Your description is a bit vague, but it sounds like what you're trying to do is map coordinates from one space (the window coordinates) to another (your tile coordinate space). Doing so is a simple transformation using the window size: x_trans = x - (windowWidth / 2); y_trans = y - (windowHeight / 2); x_norm = x / (windowWidth / 2); y_norm = y / ...


5

It's not saying the matrices are pre-multiplied but rather that they are (read use) pre-multiplication. This basically specifies the correct order of multiplication when using them, such that when multiplying a matrix by a vector, the matrix needs comes first. In other words, this: result = matrix * vector Instead of: result = vector * matrix


5

You can assign any arbitrary matrix to the pipeline's projection matrix in XNA, even one that doesn't perform a useful projection (you probably won't see useful results doing that, but you can). So you can construct an orthographic projection matrix yourself or use one of XNA's helper methods and use that. You'll also have to adjust the view matrix to ...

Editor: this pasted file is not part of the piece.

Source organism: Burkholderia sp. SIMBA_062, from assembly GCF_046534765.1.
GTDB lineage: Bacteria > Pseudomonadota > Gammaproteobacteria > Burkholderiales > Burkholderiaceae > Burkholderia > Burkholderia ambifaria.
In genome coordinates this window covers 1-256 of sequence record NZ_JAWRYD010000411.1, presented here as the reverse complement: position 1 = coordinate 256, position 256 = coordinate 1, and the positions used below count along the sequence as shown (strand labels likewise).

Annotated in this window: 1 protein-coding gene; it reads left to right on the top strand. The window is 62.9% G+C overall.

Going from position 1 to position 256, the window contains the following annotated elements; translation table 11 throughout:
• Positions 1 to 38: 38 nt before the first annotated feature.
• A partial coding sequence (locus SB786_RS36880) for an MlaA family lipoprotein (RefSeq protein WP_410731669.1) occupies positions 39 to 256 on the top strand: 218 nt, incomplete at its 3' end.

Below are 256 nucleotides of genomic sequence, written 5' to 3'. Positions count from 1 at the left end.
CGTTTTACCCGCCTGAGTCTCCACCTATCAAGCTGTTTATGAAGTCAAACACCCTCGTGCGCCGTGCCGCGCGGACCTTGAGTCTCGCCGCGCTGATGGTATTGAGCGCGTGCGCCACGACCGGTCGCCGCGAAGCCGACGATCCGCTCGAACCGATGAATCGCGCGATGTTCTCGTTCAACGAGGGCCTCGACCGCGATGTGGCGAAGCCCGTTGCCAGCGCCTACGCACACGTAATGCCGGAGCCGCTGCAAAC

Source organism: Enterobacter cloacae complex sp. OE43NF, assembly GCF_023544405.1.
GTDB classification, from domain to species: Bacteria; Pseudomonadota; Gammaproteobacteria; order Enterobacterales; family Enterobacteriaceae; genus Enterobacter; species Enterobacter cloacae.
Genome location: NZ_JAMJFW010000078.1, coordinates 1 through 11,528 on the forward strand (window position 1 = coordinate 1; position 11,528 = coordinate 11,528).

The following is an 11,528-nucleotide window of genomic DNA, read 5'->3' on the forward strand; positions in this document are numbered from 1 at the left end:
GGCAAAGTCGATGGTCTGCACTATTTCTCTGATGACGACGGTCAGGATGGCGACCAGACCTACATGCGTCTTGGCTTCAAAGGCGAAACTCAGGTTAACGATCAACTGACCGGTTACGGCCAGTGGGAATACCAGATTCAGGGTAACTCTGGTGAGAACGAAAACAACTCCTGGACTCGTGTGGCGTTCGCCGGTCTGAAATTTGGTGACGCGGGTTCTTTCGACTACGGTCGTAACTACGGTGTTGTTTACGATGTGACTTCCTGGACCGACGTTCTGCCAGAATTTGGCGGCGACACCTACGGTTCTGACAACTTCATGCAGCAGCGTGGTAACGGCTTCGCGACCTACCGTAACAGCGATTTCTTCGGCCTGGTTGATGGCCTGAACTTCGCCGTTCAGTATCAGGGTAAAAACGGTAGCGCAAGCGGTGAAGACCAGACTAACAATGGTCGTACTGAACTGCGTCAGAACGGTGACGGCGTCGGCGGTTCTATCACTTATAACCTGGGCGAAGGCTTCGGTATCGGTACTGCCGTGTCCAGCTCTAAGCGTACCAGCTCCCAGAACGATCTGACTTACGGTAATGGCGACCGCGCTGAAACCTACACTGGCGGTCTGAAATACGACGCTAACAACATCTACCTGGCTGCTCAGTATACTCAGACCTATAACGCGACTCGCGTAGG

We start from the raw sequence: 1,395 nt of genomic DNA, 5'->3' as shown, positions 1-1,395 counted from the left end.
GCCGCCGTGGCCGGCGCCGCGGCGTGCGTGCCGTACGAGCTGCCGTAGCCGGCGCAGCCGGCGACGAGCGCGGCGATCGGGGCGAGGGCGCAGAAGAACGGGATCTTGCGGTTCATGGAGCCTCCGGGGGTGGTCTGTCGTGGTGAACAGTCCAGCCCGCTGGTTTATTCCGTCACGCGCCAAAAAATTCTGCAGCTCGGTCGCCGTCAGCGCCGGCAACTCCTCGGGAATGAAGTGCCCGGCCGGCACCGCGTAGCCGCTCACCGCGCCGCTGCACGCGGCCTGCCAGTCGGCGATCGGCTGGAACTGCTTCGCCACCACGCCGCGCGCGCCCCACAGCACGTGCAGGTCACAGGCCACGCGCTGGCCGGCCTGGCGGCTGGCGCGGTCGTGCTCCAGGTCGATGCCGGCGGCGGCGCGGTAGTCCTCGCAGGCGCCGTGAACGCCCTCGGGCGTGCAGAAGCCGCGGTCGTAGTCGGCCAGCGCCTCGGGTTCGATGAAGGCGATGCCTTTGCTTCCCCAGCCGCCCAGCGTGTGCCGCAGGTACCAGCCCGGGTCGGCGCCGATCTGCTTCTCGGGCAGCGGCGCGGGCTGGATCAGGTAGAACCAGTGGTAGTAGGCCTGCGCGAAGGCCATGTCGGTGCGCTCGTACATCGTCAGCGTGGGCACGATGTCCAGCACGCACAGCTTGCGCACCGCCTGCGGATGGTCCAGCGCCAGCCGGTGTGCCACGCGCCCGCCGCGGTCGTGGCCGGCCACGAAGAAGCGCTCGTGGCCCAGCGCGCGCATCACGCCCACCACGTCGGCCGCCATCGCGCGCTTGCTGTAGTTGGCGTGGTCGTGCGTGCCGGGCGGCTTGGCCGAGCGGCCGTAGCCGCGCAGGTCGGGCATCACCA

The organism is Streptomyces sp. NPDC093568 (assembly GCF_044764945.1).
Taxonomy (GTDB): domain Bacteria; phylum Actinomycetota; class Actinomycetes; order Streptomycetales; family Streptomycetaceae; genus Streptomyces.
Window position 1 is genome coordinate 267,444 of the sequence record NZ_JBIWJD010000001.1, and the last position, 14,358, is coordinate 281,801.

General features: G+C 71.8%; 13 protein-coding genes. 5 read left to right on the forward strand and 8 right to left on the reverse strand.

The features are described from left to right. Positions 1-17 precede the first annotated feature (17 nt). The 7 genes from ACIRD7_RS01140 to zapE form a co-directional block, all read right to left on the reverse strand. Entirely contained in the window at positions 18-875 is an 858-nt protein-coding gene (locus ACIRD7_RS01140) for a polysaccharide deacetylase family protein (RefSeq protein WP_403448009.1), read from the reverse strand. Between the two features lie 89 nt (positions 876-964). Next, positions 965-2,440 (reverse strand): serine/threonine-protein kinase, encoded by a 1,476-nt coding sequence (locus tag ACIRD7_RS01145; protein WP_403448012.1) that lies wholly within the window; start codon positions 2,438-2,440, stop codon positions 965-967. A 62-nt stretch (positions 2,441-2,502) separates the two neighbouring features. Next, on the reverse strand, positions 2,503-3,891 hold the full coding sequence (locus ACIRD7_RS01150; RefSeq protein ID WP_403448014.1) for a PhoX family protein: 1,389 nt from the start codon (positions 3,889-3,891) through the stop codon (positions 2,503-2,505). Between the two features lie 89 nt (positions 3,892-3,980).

5

How is the rotated sprite generated? Are these screenshots of a rotating 3D model? The facing angle could be off due to the camera perspective of the 3D modeling tool. Isometric perspective is not an accurate representation of the 3D space. Stuff far away from the 'camera' does not get smaller. If you just want a quick fix. Solution 2 might be difficult ...


5

I solved my own problem--and rather than just blow it off as a simple explanation, I want to describe the steps I took to debug the issue. I left out that I was using a single FBO for special-effects. First, it turns out everything above is in fact correct and a step I left out was the problem. I verified my orthogonal matrices through-and-through. ...


5

The diamonds of the grid measure 23 by 45. If this were isometric projection, they would be in ratio 1:sqrt(3). (That is 35.264… degrees above horizontal, not 45 as Nathan Reed suggested.) By taking arcsin(23/45), we find that this projection is 30.737… degrees above horizontal.


4

Look at the reference of Matrix.CreateOrthographic, and notice that it says this: The viewable area of this orthographic projection is centered on 0,0,0. The x-axis of the area ranges from -width/2 to width/2. The y-axis of the area ranges from -height/2 to height/2. So, in your case, the upper border of the screen has an Y coordinate of -scale/2 instead ...


4

The multidimensional generalization of a triangle is an N-Simplex, here is a video of a projection of such an object. Here is another interesting video of a 4D hypercube. This wiki page is a good starting point if you want to learn more about the fourth dimension and how to visualize such objects. It also links a wiki page with a list of 4D games. ...